For people who believe deeply in government and its potential as a force for equality, justice, and stability, you might assume that 2019 was a challenging year for us at Code for America.
And in some ways, you would be right: 2019 was a year when government disenfranchised eligible voters from participating in the political process, made it more difficult to receive healthcare and food assistance in times of need, and treated immigrants and their children in unspeakable ways.
At Code for America, we begin 2020 full of gratitude and hope. Because alongside these heartbreaks and challenges, the 10-year-old experiment that is Code for America, founded on the core belief that government can work, for the people and by the people, in the digital age, is changing millions of lives. We’re making critical safety net benefits work the way they should: simply, clearly, and effectively. We’re clearing convictions from people’s records and removing barriers to housing, jobs, and other opportunities. And we’re mobilizing volunteers around this work in all corners of the country.
Our vision is to make government work better for those who need it most by building services around people—and this vision for a delivery-driven government increasingly the standard by which governments are holding themselves accountable.
And this movement, our national Network of civic technologists, researchers, advocates, public servants, designers and developers who every day engage in the generational work of making government work for people who need it most—is growing, maturing, diversifying and becoming more inclusive and accountable.
We look forward to celebrating our 10th anniversary with all of you throughout 2020, but first let’s look back at a few highlights from 2019.
Showing what’s possible by designing services so good they inspire change
In June, GetCalFresh expanded to every county in California in three different languages—and in 2019 alone we helped more than 1 million people apply for food benefits! For a project that started as a rogue experiment to show that applying for food assistance could be dramatically better for applicants and more effectively administered, we’ve come a long way.
In October, we kicked off a new pilot focused on the Earned Income Tax Credit (EITC). Along with SNAP, EITC is one of the most effective anti-poverty programs in the United States, yet one-fifth of eligible low-income households are missing out on this opportunity. We’re hoping to leverage everything we’ve learned about redesigning the SNAP experience to help close this gap, help low-income workers and their families, and show how efficient and respectful government service can be when we design them for people.
Helping others do this work themselves,
to make change real
Our efforts to fundamentally rethink the record clearance process prove that it’s not as simple as just digitizing the government we have today. After clearing over 75,000 criminal convictions through a five-county Clear My Record Automatic pilot, we released a guide and open-source software to empower the rest of the California counties to do it themselves—and demonstrate that government can make good on its promises.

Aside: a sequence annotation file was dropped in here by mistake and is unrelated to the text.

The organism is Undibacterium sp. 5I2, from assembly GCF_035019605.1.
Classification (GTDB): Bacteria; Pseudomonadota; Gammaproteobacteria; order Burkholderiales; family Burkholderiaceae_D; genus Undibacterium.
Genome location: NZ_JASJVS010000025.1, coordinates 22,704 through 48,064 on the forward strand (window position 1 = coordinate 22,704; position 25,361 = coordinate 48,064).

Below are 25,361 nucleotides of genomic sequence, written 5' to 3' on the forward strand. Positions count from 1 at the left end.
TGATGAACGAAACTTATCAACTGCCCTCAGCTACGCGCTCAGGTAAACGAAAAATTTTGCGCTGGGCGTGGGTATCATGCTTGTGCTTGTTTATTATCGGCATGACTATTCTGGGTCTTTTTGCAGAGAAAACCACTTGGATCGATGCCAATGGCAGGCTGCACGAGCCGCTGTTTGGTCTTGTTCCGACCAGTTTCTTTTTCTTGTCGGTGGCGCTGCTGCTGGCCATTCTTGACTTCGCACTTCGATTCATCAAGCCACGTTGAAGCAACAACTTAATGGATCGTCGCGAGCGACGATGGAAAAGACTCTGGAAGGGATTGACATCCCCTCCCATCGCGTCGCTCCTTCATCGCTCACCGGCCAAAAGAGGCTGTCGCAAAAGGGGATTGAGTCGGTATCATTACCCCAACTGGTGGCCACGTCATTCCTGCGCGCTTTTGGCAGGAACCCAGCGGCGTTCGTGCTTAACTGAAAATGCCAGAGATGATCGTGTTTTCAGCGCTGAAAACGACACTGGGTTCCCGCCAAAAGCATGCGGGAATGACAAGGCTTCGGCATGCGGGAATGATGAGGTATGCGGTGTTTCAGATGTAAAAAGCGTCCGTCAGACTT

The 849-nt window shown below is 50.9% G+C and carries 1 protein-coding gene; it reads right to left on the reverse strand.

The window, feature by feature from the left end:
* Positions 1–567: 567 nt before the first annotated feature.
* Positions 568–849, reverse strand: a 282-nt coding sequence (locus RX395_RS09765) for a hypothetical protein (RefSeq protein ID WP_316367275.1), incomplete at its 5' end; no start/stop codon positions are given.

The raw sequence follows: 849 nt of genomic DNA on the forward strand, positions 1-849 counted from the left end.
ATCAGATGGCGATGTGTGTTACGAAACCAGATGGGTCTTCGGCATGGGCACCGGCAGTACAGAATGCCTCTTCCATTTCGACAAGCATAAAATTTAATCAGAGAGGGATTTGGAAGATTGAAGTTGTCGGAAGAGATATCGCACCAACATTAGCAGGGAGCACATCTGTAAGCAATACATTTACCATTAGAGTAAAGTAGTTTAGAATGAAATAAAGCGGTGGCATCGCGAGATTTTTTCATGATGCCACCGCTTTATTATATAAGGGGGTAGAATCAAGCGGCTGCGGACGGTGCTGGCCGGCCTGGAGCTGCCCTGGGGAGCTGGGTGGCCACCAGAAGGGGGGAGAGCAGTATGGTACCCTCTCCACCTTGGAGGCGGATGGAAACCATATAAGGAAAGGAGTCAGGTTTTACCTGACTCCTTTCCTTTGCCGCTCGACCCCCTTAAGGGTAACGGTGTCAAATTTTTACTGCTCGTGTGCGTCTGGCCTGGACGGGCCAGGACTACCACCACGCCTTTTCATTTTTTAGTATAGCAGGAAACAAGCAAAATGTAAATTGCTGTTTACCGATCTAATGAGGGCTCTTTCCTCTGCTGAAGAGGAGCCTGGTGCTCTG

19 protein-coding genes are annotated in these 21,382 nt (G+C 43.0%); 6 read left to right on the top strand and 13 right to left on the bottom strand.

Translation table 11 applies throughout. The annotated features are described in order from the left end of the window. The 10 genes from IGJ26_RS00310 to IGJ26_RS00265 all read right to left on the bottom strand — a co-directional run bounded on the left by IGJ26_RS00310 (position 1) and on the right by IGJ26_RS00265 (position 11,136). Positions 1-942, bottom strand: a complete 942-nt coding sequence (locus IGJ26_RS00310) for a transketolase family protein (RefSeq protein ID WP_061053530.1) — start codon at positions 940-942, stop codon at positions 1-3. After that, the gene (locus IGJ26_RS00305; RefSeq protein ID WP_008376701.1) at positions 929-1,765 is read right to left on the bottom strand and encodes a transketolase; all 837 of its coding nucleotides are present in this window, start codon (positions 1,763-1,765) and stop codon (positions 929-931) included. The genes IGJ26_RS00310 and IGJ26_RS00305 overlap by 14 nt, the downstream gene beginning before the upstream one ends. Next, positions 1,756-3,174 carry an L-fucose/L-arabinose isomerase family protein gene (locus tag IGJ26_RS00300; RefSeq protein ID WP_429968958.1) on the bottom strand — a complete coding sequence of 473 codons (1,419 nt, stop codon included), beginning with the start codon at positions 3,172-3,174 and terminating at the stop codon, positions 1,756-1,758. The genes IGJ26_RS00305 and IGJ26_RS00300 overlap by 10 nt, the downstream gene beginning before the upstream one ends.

In August, our Integrated Benefits team launched a 50-state assessment project on the national landscape of social safety net benefit delivery, and we were immediately inundated with requests from agency leaders and advocates across the country looking for more information on how their state stacked up against the rest. The team has presented in front of more than a dozen states detailing an analysis of their state’s application process from the user perspective, helped identify roadblocks and barriers, and support in learning how their enrollment systems can become more human-centered.
Building a movement that makes change stick
In September, the Code for America Brigade volunteers held a day of “Civic Action for Justice” in partnership with National Expungement Week. They held 43 events across 30 states, bringing more than 1,000 volunteers together to create journey maps, service usability scorecards, and digital “know your rights” resources for those seeking conviction relief. The Network’s first collective day of action exemplified government working better for people because it’s done by people.
In May, we hosted our biggest Summit yet, convening over 1,350 attendees from around the world to share ideas and common struggles, and brainstorm solutions to break through some of government’s toughest challenges. Summit attendees reported myriad ways they will bring lessons learned back to their day-to-day work, from procurement models and design thinking to an increased commitment to outcomes-driven and user-centered service design.
Join us in D.C. in March for our first-ever Summit on the East Coast!
Code for America was founded on the belief that the principles and practices of the digital age could make government work for and by the people. Our founder was obsessed with the idea that bringing a user-centered, data-driven, and iterative approach into government could also help create a more just and equitable society.
Today, the fight for government that works for people is in many ways even more critical than it was ten years ago. There is much work still to be done. But with your support, we can do it.